Sunlight controls the fate of carbon released from thawing Arctic permafrost

Headwaters of the Sagavanirktok River, North Slope of the Brooks Range, Arctic Alaska. Image credit: George W. Kling

Headwaters of the Sagavanirktok River, North Slope of the Brooks Range, Arctic Alaska. Image credit: George W. Kling

Just how much Arctic permafrost will thaw in the future and how fast heat-trapping carbon dioxide will be released from those warming soils is a topic of lively debate among climate scientists.

To answer those questions, scientists need to understand the mechanisms that control the conversion of organic soil carbon into carbon dioxide gas. Until now, researchers believed that bacteria were largely responsible.

But in a study scheduled for online publication in Science on Aug. 21, University of Michigan researchers show for the first time that sunlight, not microbial activity, dominates the production of carbon dioxide in Arctic inland waters.

“Our results suggest that sunlight, rather than biological processes, controls the fate of carbon released from thawing permafrost soils into Arctic surface waters,” said aquatic geochemist Rose Cory, first author of the Science paper and an assistant professor in the U-M Department of Earth and Environmental Sciences.

University of Michigan aquatic geochemist Rose M. Cory collects water from the Sagavanirktok River, Arctic Alaska. Image credit: George W. Kling

University of Michigan aquatic geochemist Rose M. Cory collects water from the Sagavanirktok River, Arctic Alaska. Image credit: George W. Kling

Last year, the same team reported in the Proceeding of the National Academy of Sciences that recently exposed carbon from thawed Alaskan permafrost is extremely sensitive to sunlight and can quickly be converted to carbon dioxide. Taken together, the two studies suggest that “we’re likely to see more carbon dioxide released from thawing permafrost than people had previously believed,” Cory said.

“We’re able to say that because we now know that sunlight plays a key role and that carbon released from thawing permafrost is readily converted to carbon dioxide once it’s exposed to sunlight,” she said.

Worldwide, permafrost soils contain twice the amount of carbon that’s in the atmosphere. So thawing permafrost is a special concern for climate modelers trying to predict the timing and extent of future warming due to the ongoing buildup of carbon dioxide and other greenhouse gases.

But soil carbon does not instantly turn into carbon dioxide gas when permafrost thaws. It must be dissolved in water and chemically processed before it gets released into the atmosphere as carbon dioxide. Until now, scientists believed that bacteria were largely responsible for converting dissolved organic carbon into carbon dioxide gas in Arctic streams, lakes and rivers.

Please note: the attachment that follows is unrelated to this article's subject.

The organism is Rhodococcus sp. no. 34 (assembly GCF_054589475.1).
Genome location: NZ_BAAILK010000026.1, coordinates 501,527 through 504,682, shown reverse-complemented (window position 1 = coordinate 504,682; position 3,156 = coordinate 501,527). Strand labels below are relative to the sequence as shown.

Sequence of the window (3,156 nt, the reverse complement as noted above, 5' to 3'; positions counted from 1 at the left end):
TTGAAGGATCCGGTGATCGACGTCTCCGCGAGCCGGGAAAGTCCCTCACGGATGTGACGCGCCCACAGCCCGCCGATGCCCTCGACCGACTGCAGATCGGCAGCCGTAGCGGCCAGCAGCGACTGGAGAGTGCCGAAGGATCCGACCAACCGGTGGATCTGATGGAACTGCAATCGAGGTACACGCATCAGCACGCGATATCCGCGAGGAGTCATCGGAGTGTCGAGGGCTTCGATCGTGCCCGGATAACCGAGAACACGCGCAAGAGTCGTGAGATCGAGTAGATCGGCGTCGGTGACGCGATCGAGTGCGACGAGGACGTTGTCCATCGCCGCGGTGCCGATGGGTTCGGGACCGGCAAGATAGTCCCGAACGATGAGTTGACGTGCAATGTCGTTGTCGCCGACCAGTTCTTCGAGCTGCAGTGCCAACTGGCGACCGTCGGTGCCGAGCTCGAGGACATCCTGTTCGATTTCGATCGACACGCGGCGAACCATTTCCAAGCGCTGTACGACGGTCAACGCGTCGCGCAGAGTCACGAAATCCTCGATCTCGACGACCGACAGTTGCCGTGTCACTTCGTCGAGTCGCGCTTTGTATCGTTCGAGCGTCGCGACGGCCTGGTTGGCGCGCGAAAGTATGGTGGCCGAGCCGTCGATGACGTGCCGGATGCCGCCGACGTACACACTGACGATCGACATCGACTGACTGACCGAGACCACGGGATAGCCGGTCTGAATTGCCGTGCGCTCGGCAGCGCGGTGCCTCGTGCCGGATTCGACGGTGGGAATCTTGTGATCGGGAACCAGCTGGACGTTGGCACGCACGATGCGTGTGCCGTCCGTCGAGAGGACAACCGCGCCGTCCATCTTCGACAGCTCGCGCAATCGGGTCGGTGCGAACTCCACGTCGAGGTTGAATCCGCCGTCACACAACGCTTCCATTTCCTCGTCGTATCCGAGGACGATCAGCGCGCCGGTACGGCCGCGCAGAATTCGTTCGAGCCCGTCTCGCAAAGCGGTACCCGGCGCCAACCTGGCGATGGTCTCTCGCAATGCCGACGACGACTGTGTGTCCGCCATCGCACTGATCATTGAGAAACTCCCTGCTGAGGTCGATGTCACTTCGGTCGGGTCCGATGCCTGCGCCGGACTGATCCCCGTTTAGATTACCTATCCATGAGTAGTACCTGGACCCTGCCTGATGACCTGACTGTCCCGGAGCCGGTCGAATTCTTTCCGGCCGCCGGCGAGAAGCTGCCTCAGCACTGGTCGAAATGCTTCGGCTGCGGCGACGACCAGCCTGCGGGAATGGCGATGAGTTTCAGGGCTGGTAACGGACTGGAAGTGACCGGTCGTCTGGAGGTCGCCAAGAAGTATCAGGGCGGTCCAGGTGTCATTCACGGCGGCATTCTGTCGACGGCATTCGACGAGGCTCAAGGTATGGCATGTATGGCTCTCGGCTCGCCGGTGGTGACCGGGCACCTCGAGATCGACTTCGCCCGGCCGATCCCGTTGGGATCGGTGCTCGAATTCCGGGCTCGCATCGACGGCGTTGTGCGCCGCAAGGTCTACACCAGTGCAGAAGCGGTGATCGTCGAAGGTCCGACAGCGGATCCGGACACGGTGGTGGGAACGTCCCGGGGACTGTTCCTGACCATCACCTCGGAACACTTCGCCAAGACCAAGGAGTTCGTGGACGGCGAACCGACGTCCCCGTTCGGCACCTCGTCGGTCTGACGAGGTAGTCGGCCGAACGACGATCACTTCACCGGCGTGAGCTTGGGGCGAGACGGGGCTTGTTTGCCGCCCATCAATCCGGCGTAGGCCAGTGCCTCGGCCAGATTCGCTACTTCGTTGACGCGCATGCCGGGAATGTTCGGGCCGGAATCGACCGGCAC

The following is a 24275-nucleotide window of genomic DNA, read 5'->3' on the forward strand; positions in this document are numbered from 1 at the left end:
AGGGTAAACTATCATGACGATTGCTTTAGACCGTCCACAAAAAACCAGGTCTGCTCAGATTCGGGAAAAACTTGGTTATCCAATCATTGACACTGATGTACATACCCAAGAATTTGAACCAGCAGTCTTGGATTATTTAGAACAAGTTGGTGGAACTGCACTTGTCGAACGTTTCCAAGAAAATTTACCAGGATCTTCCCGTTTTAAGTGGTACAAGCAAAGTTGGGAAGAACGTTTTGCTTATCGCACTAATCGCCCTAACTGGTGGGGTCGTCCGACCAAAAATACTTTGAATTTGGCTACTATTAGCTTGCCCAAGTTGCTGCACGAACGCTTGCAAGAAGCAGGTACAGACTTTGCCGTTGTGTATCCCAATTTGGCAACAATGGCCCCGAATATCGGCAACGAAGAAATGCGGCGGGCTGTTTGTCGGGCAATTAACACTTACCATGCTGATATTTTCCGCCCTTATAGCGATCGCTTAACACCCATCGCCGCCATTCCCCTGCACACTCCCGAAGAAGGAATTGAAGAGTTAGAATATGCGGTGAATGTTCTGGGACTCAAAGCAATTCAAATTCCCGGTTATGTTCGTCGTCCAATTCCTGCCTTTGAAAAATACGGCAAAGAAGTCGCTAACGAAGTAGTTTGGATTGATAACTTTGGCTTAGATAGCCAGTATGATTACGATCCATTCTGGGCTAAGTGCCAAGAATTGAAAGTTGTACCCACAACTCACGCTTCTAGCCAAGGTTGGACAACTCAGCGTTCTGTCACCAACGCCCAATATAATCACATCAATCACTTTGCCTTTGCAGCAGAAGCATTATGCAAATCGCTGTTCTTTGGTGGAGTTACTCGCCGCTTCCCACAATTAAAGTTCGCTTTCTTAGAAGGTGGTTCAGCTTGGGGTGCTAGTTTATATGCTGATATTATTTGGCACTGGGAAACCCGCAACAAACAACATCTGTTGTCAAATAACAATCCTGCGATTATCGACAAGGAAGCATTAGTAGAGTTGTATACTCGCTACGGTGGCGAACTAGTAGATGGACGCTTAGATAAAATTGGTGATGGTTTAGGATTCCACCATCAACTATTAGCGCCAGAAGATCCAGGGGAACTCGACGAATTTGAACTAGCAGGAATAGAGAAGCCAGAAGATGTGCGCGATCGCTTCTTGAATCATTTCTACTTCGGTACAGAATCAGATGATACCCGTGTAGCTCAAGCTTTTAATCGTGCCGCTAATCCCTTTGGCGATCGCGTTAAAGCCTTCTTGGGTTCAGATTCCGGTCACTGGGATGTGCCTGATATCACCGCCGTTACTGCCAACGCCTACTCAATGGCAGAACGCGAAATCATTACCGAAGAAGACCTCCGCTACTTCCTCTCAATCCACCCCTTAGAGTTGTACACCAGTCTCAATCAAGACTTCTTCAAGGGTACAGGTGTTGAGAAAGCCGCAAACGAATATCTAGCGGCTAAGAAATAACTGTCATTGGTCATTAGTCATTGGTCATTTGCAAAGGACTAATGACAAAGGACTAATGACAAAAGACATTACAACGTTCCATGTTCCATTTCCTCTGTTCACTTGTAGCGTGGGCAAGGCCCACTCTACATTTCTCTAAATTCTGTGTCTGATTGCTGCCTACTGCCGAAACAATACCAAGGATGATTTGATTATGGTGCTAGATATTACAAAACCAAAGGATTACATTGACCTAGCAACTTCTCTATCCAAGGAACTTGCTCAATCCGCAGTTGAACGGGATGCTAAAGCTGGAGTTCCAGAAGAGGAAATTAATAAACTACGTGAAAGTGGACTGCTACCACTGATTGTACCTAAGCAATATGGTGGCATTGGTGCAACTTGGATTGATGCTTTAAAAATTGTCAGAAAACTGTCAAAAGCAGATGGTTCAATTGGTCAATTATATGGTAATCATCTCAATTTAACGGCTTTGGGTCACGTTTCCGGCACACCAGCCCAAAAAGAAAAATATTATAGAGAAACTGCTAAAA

he Sagavanirktok River on the North Slope of Arctic Alaska. Image credit: George W. Kling

he Sagavanirktok River on the North Slope of Arctic Alaska. Image credit: George W. Kling

To test that assumption, Cory and her colleagues analyzed water samples collected from 135 lakes and 73 rivers on the North Slope of Alaska over a three-year period. They compared the levels of sunlight-induced carbon processing—also called photodegradation, photochemical oxidation or photochemical processing—to carbon conversion due to bacterial respiration.

They found that photodegradation of carbon exceeded bacterial respiration by up to 19-fold, accounting for 70-to-95 percent of the carbon processed in Arctic lakes and rivers. They determined that photochemical processing of soil carbon accounts for about one-third of all the carbon dioxide released from surface waters in the Arctic.

“Carbon in thawing permafrost soils may have global impacts on climate change, yet controls on its processing and fate have been poorly understood,” said study co-author George Kling, a professor in the U-M Department of Ecology and Evolutionary Biology. “Our study shows that photochemical processing of soil carbon is an important, newly measured component of the Arctic carbon budget.”

In last year’s PNAS paper, Cory and her colleagues reported on places in the Alaskan Arctic where permafrost is melting and is causing the overlying land surface to collapse, forming erosional holes and landslides and exposing long-buried soils.

Spring breakup of ice on the Kuparuk River, Alaska’s North Slope. Image credit: George W. Kling

Spring breakup of ice on the Kuparuk River, Alaska’s North Slope. Image credit: George W. Kling

Sunlight—and especially ultraviolet radiation, the wavelengths that cause sunburn—can degrade organic soil carbon directly to carbon dioxide gas. It can also alter the carbon to make it a better food for bacteria, which respire it to carbon dioxide in much the same way that people respire carbon in food and exhale carbon dioxide as a byproduct.

In PNAS, the team reported that sunlight increases bacterial conversion of exposed soil carbon into carbon dioxide gas by at least 40 percent compared to carbon that remains in the dark.

One reason scientists are so interested in all of this is that the thawing of Arctic permafrost creates the potential for what’s called a positive feedback loop: As the Earth warms due to the human-caused release of heat-trapping gases, frozen soils thaw and release carbon dioxide. The added carbon dioxide accelerates Earth’s warming, which speeds the thawing of Arctic soils and releases even more carbon dioxide.

Understanding how permafrost carbon is converted into carbon dioxide and incorporating photochemical processing into climate models “is critical for predictions of how the Arctic C [carbon] cycle will respond to and perhaps amplify climate change,” the authors of the Science paper conclude.

Publication of press-releases or other out-sourced content does not signify endorsement or affiliation of any kind.